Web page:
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Harvard Provides More Than $35M For New Genomics Research Center


CAMBRIDGE, Mass.--As part of a broad initiative to enrich scientific research and education in several critical interdisciplinary fields, Harvard University said it would provide startup funding of more than $35 million for a Center for Genomic and Proteomic Research. A team of faculty from several of the university's arts and sciences departments, including computer science, biology, cellular and molecular biology, and chemistry and chemical biology, recommended creating several new clusters, including the genomics center, that "would draw on expertise from a range of academic departments and allow for sharing of facilities and equipment that single researchers can neither afford nor sustain," the Harvard Gazette reported.

Research at the new Center for Genomics and Proteomics, which a spokesman told BioInform would be situated in existing lab and office space on the campus here, will involve faculty in biology, chemistry, and the division of engineering and applied sciences. According to the university, the center will "concentrate on exploiting new chip technology to understand the behavior of whole cells, which should lead to a better view of animal behavior, evolution, the multigenic basis of diseases, and other complex biological phenomena."

Douglas Melton, a professor in Harvard's cellular and molecular biology department who has been appointed codirector of the genomics center, told BioInform that it will have four areas, including a bioinformatics component; a biological academic component; an engineering component to handle robots, high-throughput assays, and screening; and an administrative component.

Melton said that although computers have not yet been purchased, a general networking plan is under development and equipment for cDNA library gridding and DNA chip formation, such as robotics, PCR machines, and DNA sequencing apparatus are now being specified. "We're also looking forward to a lot of interaction with H.T. Kung, the head of computer science at Harvard, who will help lead efforts in developing search engines that can be applied to biological problems," he added.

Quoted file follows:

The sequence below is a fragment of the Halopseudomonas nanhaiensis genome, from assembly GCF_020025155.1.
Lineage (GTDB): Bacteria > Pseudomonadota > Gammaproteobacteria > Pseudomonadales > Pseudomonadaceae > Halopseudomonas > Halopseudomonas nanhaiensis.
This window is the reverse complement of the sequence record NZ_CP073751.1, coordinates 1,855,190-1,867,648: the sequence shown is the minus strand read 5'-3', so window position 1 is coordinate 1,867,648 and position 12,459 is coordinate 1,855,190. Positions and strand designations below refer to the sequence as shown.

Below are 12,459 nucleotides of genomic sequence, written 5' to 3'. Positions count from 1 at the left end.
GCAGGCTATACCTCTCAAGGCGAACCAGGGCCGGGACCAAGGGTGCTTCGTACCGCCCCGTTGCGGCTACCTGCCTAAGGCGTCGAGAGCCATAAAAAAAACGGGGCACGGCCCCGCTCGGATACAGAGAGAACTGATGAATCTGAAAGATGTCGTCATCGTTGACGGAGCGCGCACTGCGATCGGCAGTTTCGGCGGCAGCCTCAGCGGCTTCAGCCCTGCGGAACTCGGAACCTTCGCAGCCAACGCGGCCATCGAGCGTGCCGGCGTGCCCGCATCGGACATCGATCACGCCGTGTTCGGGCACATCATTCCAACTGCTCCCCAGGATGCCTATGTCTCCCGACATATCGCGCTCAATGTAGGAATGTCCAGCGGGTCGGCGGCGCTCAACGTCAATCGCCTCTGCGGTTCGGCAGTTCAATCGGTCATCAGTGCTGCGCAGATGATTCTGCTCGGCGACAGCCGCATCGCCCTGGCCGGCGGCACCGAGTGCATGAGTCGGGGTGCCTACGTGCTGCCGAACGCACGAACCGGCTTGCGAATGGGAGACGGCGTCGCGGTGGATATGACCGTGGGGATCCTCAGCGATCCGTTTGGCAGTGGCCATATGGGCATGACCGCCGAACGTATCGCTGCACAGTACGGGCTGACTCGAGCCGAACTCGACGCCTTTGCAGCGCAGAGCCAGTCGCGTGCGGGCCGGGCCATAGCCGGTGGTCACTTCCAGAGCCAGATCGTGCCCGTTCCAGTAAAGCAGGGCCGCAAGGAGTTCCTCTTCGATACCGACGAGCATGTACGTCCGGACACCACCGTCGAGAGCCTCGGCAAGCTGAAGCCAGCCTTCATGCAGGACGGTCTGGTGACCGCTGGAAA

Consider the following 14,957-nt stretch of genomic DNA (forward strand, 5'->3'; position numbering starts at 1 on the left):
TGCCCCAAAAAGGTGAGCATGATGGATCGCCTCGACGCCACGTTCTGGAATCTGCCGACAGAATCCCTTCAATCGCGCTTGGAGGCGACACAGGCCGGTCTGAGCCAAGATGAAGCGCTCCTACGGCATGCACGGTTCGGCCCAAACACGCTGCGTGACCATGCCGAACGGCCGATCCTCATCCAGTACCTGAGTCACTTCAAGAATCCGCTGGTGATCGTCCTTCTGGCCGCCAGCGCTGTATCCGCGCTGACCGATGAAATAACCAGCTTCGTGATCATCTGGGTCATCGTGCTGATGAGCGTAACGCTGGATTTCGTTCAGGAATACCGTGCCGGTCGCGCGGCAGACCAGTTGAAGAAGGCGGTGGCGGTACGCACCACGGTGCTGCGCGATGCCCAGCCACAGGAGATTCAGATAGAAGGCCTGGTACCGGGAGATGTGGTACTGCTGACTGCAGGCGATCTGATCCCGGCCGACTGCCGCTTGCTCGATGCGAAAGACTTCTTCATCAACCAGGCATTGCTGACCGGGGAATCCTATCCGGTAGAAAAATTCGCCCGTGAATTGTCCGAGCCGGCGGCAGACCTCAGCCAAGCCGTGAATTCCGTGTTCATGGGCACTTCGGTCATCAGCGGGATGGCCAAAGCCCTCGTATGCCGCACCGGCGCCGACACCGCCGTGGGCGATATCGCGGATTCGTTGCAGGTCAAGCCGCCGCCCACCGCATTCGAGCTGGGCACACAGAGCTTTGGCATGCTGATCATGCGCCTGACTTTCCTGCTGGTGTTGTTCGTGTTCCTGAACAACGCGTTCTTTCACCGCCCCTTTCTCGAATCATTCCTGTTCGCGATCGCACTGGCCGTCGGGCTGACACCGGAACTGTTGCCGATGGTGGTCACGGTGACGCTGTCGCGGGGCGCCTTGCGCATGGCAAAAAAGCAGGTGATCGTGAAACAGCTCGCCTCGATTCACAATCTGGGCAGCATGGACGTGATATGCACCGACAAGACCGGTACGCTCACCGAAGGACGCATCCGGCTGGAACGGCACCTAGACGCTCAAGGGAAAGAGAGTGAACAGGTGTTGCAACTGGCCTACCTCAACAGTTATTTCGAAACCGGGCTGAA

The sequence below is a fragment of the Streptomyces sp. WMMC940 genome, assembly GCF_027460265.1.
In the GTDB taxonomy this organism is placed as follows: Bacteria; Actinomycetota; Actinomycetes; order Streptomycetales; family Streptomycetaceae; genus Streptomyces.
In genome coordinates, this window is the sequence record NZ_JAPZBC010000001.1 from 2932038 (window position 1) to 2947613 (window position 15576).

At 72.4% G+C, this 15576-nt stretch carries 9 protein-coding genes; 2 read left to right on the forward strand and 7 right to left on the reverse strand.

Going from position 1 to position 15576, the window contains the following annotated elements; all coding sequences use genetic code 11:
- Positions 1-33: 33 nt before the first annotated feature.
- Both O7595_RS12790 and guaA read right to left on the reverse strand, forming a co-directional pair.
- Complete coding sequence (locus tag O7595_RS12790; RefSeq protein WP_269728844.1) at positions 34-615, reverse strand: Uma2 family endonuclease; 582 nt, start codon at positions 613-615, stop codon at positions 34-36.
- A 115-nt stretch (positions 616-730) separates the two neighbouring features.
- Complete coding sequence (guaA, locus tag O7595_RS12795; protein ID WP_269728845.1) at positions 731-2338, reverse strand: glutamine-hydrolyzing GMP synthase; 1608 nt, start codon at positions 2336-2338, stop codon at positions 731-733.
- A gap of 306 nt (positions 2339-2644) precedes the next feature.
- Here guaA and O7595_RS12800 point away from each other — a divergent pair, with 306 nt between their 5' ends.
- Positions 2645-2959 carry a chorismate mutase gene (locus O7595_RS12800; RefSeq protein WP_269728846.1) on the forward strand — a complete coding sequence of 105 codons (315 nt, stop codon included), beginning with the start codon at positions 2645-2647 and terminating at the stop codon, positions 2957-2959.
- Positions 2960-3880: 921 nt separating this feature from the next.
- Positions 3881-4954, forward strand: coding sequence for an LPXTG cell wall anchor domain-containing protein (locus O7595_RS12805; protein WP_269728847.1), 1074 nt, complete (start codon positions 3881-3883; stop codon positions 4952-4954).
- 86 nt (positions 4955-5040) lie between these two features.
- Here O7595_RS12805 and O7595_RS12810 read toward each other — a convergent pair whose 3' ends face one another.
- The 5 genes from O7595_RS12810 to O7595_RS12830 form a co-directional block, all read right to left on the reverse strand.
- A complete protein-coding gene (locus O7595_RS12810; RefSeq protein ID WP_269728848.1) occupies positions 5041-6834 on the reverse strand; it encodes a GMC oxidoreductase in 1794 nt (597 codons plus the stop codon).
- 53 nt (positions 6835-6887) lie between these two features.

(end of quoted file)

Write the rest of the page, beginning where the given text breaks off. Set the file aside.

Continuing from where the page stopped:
Stuart Schreiber, of the chemistry and chemical biology department, will codirect the center with Melton. Schreiber said the center would feature the kind of interdisciplinary research that draws top students and faculty. "Many students are attracted to interdisciplinary research because it is intellectually challenging and stimulating and is increasingly important in modern science," Schreiber noted, adding, "This center creates real links between Faculty of Arts and Sciences departments and provides a laboratory environment with input from numerous areas of science and engineering."

Melton said Harvard would not begin offering bioinform-atics degrees, but that "there will certainly be an interdisciplinary PhD program offered with the genomics center." He added, "We're looking forward to offering a training grant, but that person's degree would still be a PhD in biology or computer science or chemistry."

The interdisciplinary nature of the center, he said, will lead to an environment in which "one student can experimentally probe every member of a genome or proteome in a single experiment [to get] an integrated picture of the response of an entire organism." Melton added that the research will be focused neither on human health nor on agriculture, but on broad biological issues such as how animals develop, species evolve, and chemicals interact with cells. "It's not disease-focused like a medical school might be," he said.

Over the next five years the university is expected to contribute $150 million-$200 million to the genomics center and other initiatives, which could include centers for research into the design of sophisticated web search engines to assist scientific research, and for exploring connections between single nerve cells and behavior of complex organisms.

Each center will also be expected to raise sufficient funds from government agencies, corporations, and individuals to secure its future, the university said. Melton said he and Schreiber are "already in discussions with some corporations and are equally active on trying to get federal support" for the genomics center.

--Adrienne Burke

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